Personal information on more than 200 million Twitter users, likely harvested in 2021, has been published online in a massive hack of the social media platform.
The stolen data appears to be limited to Twitter account usernames and associated email addresses, according to a report from The Washington Post, but even that information can be leveraged against users.
Publication of the data poses threats of exposure, arrest or violence against people who used Twitter to criticize governments or powerful individuals, and it could open up others to extortion, security experts said, per the Post. Hackers could also use the email addresses to attempt to reset passwords and take control of accounts, especially those not protected by two-factor authentication.
Alan Gal, the co-founder of Israeli security firm Hudson Rock, reportedly was the first to uncover the leak.
“The database contains 235,000,000 unique records of Twitter users and their email addresses and will unfortunately lead to a lot of hacking, targeted phishing, and doxxing,” Gal posted on his LinkedIn page. “This is one of the most significant leaks I’ve seen.”
So, where is the stolen Twitter data now?
Gizmodo reports the data stolen from Twitter more than a year ago found its way onto a major dark web marketplace this week. The asking price? The crypto equivalent of $2. In other words, it’s basically being given away for free.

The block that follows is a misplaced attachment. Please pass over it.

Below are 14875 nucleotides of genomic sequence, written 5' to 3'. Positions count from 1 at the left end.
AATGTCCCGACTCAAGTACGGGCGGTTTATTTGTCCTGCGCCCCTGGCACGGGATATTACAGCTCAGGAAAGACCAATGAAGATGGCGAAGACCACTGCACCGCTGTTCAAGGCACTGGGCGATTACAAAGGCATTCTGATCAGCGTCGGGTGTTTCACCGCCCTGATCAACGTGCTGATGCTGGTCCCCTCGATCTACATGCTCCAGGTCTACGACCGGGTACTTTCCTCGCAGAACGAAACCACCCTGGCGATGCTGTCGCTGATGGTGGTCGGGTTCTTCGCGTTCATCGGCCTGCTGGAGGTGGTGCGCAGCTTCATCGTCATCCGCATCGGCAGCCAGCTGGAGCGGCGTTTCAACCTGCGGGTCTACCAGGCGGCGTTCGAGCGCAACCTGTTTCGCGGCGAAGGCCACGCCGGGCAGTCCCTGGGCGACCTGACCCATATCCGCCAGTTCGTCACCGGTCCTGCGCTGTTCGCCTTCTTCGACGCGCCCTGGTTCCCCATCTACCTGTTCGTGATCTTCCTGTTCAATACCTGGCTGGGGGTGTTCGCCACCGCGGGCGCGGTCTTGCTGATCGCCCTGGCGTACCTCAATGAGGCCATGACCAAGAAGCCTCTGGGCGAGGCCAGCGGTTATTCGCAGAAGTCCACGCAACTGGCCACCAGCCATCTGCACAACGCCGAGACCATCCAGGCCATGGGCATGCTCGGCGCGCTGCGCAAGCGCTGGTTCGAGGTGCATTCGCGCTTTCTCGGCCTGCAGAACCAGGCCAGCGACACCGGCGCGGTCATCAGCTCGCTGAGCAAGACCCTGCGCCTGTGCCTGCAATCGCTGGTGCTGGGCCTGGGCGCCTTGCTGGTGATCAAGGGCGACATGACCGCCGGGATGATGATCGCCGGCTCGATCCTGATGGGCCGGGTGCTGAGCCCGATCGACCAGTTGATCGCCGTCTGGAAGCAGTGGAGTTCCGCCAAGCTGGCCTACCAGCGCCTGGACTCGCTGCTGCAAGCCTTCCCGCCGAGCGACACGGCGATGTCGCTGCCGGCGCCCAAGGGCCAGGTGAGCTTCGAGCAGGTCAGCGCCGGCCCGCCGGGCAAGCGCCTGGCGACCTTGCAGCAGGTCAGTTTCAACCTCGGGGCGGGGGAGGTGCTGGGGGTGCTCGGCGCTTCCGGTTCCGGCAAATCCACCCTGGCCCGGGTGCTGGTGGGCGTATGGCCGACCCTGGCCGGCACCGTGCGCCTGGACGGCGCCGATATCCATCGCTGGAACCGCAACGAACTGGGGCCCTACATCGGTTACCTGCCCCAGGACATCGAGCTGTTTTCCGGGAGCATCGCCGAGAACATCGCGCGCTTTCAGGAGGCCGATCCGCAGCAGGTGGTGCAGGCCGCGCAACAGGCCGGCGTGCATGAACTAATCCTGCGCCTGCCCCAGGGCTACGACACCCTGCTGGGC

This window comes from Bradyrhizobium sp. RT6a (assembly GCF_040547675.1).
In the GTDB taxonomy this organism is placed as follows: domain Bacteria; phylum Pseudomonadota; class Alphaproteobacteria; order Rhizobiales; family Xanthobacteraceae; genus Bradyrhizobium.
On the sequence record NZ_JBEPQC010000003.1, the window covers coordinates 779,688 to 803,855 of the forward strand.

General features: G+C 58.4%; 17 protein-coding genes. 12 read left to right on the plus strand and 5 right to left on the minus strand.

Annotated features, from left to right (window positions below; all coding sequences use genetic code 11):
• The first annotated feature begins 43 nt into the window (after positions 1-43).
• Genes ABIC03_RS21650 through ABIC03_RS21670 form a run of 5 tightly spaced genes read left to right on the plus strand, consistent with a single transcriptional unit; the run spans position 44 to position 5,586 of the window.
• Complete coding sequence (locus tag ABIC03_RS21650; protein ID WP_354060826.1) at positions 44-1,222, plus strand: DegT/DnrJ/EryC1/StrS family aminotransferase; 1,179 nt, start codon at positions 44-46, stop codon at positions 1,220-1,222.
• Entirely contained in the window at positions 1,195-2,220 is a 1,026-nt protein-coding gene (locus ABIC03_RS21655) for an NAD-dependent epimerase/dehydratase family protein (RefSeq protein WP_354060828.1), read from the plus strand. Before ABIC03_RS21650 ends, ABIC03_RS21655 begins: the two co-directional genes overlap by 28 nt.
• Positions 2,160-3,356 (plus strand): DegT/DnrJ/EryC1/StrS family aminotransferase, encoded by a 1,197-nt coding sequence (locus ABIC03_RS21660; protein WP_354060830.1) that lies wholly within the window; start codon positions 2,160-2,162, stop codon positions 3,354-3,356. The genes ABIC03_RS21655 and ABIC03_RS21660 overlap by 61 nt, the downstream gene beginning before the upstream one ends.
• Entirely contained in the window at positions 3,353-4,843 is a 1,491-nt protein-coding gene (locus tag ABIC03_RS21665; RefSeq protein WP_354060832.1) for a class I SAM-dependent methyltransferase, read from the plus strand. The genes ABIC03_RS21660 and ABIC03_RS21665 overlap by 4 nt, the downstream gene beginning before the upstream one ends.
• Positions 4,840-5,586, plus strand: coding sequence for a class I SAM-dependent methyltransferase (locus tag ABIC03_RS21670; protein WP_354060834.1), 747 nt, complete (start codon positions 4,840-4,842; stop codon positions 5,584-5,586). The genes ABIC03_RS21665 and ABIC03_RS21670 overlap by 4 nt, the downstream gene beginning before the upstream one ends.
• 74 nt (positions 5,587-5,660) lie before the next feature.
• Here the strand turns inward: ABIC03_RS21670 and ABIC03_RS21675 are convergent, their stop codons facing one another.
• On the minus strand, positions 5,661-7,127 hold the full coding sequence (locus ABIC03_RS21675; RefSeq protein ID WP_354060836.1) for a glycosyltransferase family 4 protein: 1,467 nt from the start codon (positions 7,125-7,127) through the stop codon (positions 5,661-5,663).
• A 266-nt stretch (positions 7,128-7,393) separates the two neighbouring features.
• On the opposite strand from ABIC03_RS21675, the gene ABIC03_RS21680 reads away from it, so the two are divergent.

The hacker who posted the data haul, a user who goes by the moniker “StayMad,” shared the data on the market “Breached,” where anyone can now purchase and browse it, per Gizmodo.
The cache is estimated to cover at least 235 million people’s information.
How did hackers get into Twitter databases?
According to The Washington Post, the records were probably compiled in late 2021, using a flaw in Twitter’s system that allowed outsiders who already had an email address or phone number to find any account that had shared that information with Twitter. Those lookups could be automated to check an unlimited list of emails or phone numbers.
Twitter acknowledged in August last year it had been aware of the breach since January 2022, but the code error that allowed access to hackers had probably been inserted in a software update that took place in mid-2021.
As of midday Friday, Twitter had not yet offered public comment on the information breach.